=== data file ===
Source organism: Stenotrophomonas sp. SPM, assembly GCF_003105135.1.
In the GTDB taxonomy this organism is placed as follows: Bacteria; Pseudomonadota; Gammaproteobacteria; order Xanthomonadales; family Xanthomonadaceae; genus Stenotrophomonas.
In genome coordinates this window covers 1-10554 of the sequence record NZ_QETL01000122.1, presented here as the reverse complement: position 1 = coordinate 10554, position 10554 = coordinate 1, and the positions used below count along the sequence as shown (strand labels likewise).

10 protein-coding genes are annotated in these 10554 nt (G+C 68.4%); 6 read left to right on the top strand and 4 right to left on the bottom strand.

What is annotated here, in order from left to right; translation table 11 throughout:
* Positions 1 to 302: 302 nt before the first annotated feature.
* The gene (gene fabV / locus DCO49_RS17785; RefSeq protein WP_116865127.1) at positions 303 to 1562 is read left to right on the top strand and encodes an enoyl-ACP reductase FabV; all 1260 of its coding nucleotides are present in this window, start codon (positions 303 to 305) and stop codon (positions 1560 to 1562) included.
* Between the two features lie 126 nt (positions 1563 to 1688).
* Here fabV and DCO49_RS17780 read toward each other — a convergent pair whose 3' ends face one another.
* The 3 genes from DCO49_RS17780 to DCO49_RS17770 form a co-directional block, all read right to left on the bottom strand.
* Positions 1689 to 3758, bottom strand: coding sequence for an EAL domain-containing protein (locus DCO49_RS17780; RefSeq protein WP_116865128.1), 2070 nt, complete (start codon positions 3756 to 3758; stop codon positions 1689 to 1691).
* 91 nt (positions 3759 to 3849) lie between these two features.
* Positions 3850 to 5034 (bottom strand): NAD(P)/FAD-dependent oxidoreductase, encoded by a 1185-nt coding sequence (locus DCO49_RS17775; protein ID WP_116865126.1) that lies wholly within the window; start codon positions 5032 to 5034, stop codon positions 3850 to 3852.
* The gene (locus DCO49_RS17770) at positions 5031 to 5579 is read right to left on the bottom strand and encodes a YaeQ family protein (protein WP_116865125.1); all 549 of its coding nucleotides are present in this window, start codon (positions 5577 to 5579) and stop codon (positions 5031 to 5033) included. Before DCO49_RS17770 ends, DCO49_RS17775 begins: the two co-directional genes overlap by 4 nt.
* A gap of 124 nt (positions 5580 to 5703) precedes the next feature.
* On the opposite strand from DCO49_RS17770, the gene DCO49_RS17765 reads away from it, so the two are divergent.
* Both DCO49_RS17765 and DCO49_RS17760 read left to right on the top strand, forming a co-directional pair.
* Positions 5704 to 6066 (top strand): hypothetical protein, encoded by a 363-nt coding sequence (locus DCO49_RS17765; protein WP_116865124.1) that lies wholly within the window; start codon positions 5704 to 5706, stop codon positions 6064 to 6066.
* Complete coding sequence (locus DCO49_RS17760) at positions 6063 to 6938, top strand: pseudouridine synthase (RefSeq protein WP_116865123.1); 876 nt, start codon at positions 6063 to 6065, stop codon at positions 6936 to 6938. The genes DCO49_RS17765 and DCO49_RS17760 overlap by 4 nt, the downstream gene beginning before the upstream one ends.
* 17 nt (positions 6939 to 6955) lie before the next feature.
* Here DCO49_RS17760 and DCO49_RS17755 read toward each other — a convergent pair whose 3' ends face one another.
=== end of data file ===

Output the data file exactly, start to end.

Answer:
Source organism: Stenotrophomonas sp. SPM, assembly GCF_003105135.1.
In the GTDB taxonomy this organism is placed as follows: Bacteria; Pseudomonadota; Gammaproteobacteria; order Xanthomonadales; family Xanthomonadaceae; genus Stenotrophomonas.
In genome coordinates this window covers 1-10554 of the sequence record NZ_QETL01000122.1, presented here as the reverse complement: position 1 = coordinate 10554, position 10554 = coordinate 1, and the positions used below count along the sequence as shown (strand labels likewise).

10 protein-coding genes are annotated in these 10554 nt (G+C 68.4%); 6 read left to right on the top strand and 4 right to left on the bottom strand.

What is annotated here, in order from left to right; translation table 11 throughout:
* Positions 1 to 302: 302 nt before the first annotated feature.
* The gene (gene fabV / locus DCO49_RS17785; RefSeq protein WP_116865127.1) at positions 303 to 1562 is read left to right on the top strand and encodes an enoyl-ACP reductase FabV; all 1260 of its coding nucleotides are present in this window, start codon (positions 303 to 305) and stop codon (positions 1560 to 1562) included.
* Between the two features lie 126 nt (positions 1563 to 1688).
* Here fabV and DCO49_RS17780 read toward each other — a convergent pair whose 3' ends face one another.
* The 3 genes from DCO49_RS17780 to DCO49_RS17770 form a co-directional block, all read right to left on the bottom strand.
* Positions 1689 to 3758, bottom strand: coding sequence for an EAL domain-containing protein (locus DCO49_RS17780; RefSeq protein WP_116865128.1), 2070 nt, complete (start codon positions 3756 to 3758; stop codon positions 1689 to 1691).
* 91 nt (positions 3759 to 3849) lie between these two features.
* Positions 3850 to 5034 (bottom strand): NAD(P)/FAD-dependent oxidoreductase, encoded by a 1185-nt coding sequence (locus DCO49_RS17775; protein ID WP_116865126.1) that lies wholly within the window; start codon positions 5032 to 5034, stop codon positions 3850 to 3852.
* The gene (locus DCO49_RS17770) at positions 5031 to 5579 is read right to left on the bottom strand and encodes a YaeQ family protein (protein WP_116865125.1); all 549 of its coding nucleotides are present in this window, start codon (positions 5577 to 5579) and stop codon (positions 5031 to 5033) included. Before DCO49_RS17770 ends, DCO49_RS17775 begins: the two co-directional genes overlap by 4 nt.
* A gap of 124 nt (positions 5580 to 5703) precedes the next feature.
* On the opposite strand from DCO49_RS17770, the gene DCO49_RS17765 reads away from it, so the two are divergent.
* Both DCO49_RS17765 and DCO49_RS17760 read left to right on the top strand, forming a co-directional pair.
* Positions 5704 to 6066 (top strand): hypothetical protein, encoded by a 363-nt coding sequence (locus DCO49_RS17765; protein WP_116865124.1) that lies wholly within the window; start codon positions 5704 to 5706, stop codon positions 6064 to 6066.
* Complete coding sequence (locus DCO49_RS17760) at positions 6063 to 6938, top strand: pseudouridine synthase (RefSeq protein WP_116865123.1); 876 nt, start codon at positions 6063 to 6065, stop codon at positions 6936 to 6938. The genes DCO49_RS17765 and DCO49_RS17760 overlap by 4 nt, the downstream gene beginning before the upstream one ends.
* 17 nt (positions 6939 to 6955) lie before the next feature.
* Here DCO49_RS17760 and DCO49_RS17755 read toward each other — a convergent pair whose 3' ends face one another.